CAPE CANAVERAL, Fla., May 28 (UPI) -- A NASA probe has discovered vast quantities of what is likely frozen water beneath the dry, dusty soils of Mars, scientists announced Tuesday.
"What we have found is much more ice than we ever expected," said University of Arizona's William Boynton, the principal investigator for one of the science instruments on the Mars Odyssey spacecraft, which made the finding.
Since February, the satellite has been mapping Mars and using a suite of spectrometers to hunt for key elements, including hydrogen, in the planet's soils. In a series of papers to be published in this week's journal Science, the researchers unveil their startling and early results.
A large region around the planet's south pole shows huge quantities of hydrogen buried as far as the spectrometers can see -- about one meter below the surface. Although the hydrogen could exist in rocks and clays, the amount is so great -- 20 percent to 50 percent of the total mass -- scientists are convinced it is more likely that the hydrogen is bound with oxygen in the form of water. Because of the temperature at the poles, the water would be frozen and mixed with the soil to form dirty ice.
The teams of researchers also found the concentration of the suspect ice increases with depth, hinting of even greater reservoirs buried deeper underground.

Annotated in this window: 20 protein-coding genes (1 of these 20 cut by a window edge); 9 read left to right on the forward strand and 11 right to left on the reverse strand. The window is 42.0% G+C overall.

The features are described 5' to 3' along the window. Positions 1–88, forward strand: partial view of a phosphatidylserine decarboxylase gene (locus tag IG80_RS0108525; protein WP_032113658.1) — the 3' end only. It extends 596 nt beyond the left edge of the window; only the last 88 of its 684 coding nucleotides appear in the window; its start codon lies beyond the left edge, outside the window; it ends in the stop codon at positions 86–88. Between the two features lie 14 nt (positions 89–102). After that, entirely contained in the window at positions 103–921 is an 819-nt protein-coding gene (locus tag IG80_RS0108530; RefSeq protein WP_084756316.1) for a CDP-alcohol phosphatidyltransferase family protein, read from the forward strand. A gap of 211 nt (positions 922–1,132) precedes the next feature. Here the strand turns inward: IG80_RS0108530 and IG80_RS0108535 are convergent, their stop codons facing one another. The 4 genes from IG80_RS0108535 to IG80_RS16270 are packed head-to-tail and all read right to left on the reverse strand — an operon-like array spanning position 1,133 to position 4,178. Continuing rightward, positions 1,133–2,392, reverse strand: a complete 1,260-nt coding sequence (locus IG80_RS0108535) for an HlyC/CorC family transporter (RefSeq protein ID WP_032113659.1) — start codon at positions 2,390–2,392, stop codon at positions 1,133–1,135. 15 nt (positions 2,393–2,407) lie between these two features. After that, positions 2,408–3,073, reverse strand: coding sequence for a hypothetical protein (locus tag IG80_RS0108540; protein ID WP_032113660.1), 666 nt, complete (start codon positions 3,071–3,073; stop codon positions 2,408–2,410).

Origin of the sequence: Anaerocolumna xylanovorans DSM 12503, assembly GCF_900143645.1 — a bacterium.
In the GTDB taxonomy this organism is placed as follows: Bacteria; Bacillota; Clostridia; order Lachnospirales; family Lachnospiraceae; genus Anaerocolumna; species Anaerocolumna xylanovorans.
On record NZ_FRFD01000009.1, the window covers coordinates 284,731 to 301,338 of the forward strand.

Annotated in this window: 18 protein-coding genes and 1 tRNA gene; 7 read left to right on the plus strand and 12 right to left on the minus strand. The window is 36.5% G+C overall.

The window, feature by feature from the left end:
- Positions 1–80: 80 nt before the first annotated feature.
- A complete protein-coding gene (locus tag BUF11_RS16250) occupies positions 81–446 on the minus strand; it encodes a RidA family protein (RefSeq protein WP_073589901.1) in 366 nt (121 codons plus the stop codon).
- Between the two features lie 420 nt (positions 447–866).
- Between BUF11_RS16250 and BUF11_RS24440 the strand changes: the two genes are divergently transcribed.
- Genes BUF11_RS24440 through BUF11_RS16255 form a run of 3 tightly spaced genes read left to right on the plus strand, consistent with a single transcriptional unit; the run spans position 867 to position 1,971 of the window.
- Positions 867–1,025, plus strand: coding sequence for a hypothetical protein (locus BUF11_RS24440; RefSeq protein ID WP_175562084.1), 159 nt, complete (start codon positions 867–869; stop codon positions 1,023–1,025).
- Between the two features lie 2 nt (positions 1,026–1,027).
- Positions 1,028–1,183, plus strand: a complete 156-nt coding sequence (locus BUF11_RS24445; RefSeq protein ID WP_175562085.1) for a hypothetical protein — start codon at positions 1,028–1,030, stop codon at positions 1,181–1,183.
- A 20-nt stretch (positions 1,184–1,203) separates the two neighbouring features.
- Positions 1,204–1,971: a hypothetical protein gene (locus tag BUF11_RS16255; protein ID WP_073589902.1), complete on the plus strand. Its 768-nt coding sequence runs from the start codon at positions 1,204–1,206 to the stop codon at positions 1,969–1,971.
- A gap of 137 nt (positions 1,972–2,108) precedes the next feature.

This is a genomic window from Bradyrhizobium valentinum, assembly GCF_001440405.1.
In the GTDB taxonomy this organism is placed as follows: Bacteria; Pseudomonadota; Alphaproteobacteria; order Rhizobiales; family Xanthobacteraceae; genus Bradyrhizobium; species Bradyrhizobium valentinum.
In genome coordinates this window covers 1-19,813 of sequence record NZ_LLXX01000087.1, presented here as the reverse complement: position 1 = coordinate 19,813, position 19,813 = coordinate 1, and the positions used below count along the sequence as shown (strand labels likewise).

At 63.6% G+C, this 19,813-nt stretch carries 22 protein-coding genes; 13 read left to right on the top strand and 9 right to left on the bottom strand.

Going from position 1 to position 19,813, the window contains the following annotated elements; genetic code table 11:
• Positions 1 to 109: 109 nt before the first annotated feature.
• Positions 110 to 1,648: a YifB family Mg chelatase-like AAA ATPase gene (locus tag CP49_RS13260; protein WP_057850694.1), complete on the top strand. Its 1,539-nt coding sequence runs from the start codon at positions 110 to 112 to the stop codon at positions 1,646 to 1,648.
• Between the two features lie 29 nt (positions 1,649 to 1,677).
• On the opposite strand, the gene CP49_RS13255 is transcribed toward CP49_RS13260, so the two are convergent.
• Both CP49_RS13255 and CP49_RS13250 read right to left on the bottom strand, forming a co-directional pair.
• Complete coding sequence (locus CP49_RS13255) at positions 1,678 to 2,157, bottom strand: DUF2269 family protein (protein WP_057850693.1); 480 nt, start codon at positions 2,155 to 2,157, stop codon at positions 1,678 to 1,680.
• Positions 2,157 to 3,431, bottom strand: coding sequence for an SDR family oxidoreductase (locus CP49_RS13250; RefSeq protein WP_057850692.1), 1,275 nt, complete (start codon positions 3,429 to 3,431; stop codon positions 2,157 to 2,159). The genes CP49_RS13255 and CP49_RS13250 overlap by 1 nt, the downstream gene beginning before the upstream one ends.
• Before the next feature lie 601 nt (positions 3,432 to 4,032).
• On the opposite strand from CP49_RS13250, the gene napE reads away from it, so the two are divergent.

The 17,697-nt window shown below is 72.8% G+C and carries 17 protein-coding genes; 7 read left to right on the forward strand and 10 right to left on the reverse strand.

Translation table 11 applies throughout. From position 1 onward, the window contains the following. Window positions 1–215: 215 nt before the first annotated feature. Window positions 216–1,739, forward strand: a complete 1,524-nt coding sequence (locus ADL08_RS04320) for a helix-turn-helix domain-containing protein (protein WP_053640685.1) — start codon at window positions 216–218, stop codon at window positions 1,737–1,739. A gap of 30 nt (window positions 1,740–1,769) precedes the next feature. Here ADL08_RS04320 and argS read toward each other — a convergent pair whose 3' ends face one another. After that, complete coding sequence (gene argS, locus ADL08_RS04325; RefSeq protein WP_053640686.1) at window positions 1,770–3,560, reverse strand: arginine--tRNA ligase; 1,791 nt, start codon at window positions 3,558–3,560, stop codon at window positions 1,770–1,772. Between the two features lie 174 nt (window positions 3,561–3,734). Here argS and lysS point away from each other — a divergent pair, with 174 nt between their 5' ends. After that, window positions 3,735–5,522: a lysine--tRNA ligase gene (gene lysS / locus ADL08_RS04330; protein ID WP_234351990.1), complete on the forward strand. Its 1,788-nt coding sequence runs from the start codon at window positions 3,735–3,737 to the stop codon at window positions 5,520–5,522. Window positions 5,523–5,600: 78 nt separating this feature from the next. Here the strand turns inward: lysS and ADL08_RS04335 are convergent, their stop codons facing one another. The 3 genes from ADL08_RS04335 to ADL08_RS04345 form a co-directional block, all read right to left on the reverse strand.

"This may really be just the tip of the iceberg," said Boynton.
The finding is based on the detection and intensity of gamma rays emitted by hydrogen and by the intensity of neutrons, one of the three major sub-atomic particles, that are affected by hydrogen atoms.
The hydrogen-rich region extends from the planet's poles to within about 50 degrees of its equator, researchers said. Hydrogen in lesser concentrations also was detected in the equatorial regions.
Mars Odyssey is just three months into a planned two-and-a-half-year mission to map the planet and probe its subsurface elements.
"This result has come very early in the mission," said Cornell University and Mars researcher James Bell.
Although the finding may fuel efforts to land humans on Mars and make use of local water supplies, Bell is more intrigued by what it may mean for understanding the red planet's mysterious past. Scientists suspect Mars was once a warmer, wetter world, with a thicker, nurturing atmosphere that may have been in place long enough to sustain a surface environment suitable for simple biological life.
"We don't know how much water is there," said Bell. "It could be a very extensive inventory of what were once lakes, ponds and even oceans. "
With more detailed information arriving daily from Mars Odyssey and surface rovers scheduled to be dispatched to the planet throughout the decade, the secrets of Mars may soon unravel.
(UPI photos WAX2002052801, WAX2002052802, WAX2002052803 available)